Exactly 30 years ago, July 1st 1991 history was made in Finland. Former Finnish Prime Minister Harri Holkeri made the first official GSM call.
Development of European standard for digital cellular voice telecommunications had been a discussion topic since 1980. In 1982 an official GSM (originally Groupe Special Mobile, later known as Global System for Mobile Communications) work committee was organized and five years later, 13 European countries signed a memorandum of understanding to develop and deploy a common cellular telephone system across Europe.
The world’s first official GSM call was made by the former Finnish Prime Minister Harri Holkeri on July 1st, 1991.
This historic call was made from Esplanade park in Helsinki. Holkeri called Kaarina Suonio, the Deputy Mayor of Tampere. The Park was filled with spectators, listeners of the call and of course, all the media.
Historic day indeed, with few fun facts:
- The first call was made with Nokia 6050 car phone. It was not wireless; however, it was transportable with its black box. The phone worked in the GSM network.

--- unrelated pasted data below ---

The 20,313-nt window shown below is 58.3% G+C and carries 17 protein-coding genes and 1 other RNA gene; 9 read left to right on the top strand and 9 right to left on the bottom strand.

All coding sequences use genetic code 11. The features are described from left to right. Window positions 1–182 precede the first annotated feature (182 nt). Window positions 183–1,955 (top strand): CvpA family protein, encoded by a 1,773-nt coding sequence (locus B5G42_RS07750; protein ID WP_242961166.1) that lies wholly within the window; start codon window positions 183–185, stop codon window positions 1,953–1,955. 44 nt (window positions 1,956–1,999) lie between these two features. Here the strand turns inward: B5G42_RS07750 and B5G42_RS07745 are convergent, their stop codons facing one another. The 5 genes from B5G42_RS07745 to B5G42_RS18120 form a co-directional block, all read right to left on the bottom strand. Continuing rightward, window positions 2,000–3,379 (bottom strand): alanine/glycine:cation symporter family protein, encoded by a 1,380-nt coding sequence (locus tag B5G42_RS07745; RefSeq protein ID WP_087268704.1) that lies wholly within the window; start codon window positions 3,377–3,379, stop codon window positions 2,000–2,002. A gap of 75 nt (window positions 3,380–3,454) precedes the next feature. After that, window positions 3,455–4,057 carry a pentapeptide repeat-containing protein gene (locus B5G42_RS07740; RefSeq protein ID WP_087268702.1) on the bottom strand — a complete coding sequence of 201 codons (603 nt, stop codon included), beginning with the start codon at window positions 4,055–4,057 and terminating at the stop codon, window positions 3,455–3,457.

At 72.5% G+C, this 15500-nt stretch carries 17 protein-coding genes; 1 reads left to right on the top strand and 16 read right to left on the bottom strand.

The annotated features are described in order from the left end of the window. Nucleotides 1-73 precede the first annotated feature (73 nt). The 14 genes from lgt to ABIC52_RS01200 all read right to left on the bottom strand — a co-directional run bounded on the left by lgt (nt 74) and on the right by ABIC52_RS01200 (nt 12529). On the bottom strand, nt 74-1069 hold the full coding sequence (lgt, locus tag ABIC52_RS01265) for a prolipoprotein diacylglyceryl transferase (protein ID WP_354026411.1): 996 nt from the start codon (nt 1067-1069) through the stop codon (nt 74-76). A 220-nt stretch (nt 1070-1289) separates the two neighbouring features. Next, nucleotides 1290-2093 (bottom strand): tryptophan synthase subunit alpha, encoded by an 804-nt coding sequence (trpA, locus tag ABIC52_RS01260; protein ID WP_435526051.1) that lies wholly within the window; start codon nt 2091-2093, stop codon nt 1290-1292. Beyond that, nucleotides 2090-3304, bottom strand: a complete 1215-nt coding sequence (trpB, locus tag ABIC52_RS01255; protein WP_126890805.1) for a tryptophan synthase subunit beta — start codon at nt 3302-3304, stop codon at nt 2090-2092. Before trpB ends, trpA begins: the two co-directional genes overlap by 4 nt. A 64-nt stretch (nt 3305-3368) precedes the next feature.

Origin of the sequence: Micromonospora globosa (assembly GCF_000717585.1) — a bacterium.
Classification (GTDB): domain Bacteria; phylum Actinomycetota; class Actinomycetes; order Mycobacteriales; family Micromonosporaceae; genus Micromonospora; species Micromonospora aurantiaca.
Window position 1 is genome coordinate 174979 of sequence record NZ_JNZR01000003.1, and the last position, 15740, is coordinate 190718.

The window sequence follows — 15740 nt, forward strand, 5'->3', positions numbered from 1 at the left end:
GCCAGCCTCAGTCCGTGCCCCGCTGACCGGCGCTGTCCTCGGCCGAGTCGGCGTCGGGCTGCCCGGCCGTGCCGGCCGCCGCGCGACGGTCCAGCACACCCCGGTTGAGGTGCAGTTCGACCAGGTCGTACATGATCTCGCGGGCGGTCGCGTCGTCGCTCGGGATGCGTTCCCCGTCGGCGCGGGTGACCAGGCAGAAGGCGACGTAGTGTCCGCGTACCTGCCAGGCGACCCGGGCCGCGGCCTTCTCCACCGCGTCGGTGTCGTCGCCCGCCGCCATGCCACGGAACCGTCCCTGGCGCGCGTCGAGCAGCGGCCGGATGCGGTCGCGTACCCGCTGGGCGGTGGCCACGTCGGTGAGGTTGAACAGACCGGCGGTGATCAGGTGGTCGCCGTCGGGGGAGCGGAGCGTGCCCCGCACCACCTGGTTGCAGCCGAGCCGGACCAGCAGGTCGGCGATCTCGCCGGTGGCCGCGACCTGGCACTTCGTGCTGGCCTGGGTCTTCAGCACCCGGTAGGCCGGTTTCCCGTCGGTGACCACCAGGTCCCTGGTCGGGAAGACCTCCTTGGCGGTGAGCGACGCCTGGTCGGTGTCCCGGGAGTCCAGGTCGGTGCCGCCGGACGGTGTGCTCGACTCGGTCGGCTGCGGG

- 1991 was a historic moment, but there were no phones for sale until the following summer 1992 when Nokia released the same 6050 model used by Harri Holkeri to the public.
- This call from 30 years ago has definitely been historic and it lifted Finland from the depression. However, Holkeri was not the first one to call. 1st of July was anticipated to be huge, like it was, and everyone wanted it to go as perfectly as possible. Before Harri’s call, Pekka Lonka, engineer at Nokia called Marjo Jousi, a secretary at Nokia to test the lines.
Finland and Nokia made history on this day and it indeed lifted Finland from the depression. Nokia released its first wireless cell phone in November 1992. The Nokia 1011 model was smaller, less heavy, and easier to transport than the car phone used in 1991.
Unfortunately, the “first” test call between Pekka and Marjo was not recorded, but you can listen to the official first GSM call from 30 years ago between Harri and Kaarina at Yle.fi.